Are 3D-printed car parts the future?
Japan-based company ties with marque to create 3D-printed body panels
2016 is a funny world of creativity and creation. The barriers between idea and execution are at their lowest, primarily due to technology's availability. Cars are in the center of several of these technologies, with 3D printing potentially the next to become a mainstream consideration for manufacturers.
Daihatsu (who New Zealand sadly doesn't get to see a lot of anymore) recently confirmed a tie-up with tech company Stratasys, as well as Tokyo's Znug Design, to create new design motifs for the brand's Copen convertible.
“I don't think this sort of approach, where parts are designed by the customer and produced using a 3D printer has ever been tried before,” said Kota Nezu of Znug Design.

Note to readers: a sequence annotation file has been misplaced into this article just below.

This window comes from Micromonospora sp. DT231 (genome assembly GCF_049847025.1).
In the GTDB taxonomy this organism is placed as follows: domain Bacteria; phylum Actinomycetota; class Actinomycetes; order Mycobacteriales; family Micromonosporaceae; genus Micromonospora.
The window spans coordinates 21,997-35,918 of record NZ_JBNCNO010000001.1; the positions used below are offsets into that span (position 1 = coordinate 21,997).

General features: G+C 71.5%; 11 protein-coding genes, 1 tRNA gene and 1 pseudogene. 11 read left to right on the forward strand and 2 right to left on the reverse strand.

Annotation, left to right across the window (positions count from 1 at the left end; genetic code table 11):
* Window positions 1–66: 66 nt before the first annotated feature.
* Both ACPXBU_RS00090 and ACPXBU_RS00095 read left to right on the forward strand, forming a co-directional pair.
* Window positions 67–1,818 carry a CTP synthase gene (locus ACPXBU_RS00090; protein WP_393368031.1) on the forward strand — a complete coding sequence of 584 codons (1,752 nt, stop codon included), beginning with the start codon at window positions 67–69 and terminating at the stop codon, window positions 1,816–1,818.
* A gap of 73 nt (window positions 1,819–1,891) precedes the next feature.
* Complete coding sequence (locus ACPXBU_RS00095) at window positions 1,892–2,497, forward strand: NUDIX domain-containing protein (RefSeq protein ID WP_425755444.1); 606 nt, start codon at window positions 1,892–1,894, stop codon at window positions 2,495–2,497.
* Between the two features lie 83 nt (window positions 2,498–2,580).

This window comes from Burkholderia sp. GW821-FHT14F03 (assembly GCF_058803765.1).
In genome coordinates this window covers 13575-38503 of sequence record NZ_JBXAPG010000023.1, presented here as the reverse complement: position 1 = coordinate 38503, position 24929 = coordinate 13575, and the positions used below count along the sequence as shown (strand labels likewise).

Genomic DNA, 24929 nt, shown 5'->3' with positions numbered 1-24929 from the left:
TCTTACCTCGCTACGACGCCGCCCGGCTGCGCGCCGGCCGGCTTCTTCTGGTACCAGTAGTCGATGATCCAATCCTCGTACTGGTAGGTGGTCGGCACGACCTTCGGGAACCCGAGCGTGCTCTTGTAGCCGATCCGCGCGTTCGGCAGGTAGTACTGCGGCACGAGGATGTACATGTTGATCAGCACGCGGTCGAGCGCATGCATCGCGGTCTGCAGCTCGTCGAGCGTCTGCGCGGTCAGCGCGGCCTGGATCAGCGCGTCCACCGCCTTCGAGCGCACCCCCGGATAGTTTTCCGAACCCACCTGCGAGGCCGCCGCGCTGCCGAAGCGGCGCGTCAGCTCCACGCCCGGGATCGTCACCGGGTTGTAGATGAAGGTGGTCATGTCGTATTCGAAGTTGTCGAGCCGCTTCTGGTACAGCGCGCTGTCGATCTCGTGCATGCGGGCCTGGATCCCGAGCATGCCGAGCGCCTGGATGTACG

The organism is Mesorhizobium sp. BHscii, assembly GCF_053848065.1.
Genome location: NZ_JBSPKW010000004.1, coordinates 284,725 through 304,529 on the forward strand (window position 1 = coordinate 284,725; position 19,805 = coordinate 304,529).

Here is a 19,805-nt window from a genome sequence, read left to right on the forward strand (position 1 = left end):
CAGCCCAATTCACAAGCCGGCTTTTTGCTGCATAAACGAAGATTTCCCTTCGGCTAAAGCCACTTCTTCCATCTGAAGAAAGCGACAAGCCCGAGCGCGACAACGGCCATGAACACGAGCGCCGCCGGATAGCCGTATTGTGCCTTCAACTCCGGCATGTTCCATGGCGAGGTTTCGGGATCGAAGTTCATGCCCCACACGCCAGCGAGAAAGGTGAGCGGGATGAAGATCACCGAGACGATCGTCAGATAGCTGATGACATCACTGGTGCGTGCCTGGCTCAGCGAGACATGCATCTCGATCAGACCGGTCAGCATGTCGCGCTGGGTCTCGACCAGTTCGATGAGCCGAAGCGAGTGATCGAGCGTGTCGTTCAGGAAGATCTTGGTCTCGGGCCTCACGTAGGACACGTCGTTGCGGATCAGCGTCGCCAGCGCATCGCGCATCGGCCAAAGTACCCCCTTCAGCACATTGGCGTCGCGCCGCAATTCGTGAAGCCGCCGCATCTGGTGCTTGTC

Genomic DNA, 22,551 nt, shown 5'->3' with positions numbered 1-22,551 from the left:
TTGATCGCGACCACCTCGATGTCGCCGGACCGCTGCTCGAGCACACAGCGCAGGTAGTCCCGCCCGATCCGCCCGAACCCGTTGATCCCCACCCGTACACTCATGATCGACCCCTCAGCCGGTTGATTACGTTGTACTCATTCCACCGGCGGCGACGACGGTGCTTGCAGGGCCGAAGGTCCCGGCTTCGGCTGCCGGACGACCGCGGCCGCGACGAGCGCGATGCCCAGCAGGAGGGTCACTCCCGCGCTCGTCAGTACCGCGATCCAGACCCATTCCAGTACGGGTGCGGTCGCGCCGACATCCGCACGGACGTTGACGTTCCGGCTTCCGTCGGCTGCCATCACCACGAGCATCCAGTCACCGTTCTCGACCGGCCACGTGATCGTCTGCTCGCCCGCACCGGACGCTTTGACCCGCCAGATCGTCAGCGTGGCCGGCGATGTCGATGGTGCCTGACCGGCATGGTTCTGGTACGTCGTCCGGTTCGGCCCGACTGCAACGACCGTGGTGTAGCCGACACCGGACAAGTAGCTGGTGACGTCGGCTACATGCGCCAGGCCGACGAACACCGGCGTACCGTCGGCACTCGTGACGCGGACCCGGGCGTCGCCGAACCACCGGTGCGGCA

“I think effect skins would have been absolutely impossible using traditional methods of production.”
While the skins in the video aren't exactly my cup of tea (the ones tacked onto the white Copen make it look like some kind of broken puffer fish), it's not hard to see how this technology could be utilized for means beyond the prettifying of a car.
“We're interested in expanding the market for customized plastic bodied cars. And we see [this] technology as extremely effective for this,” adds Daihatsu's Chief Engineer of Product Planning Osamu Fujishita.
With Stratasys and their 3D printing capabilities reportedly already working with other manufacturers, maybe asking whether this is the future is the wrong question. Potentially, it already is the future.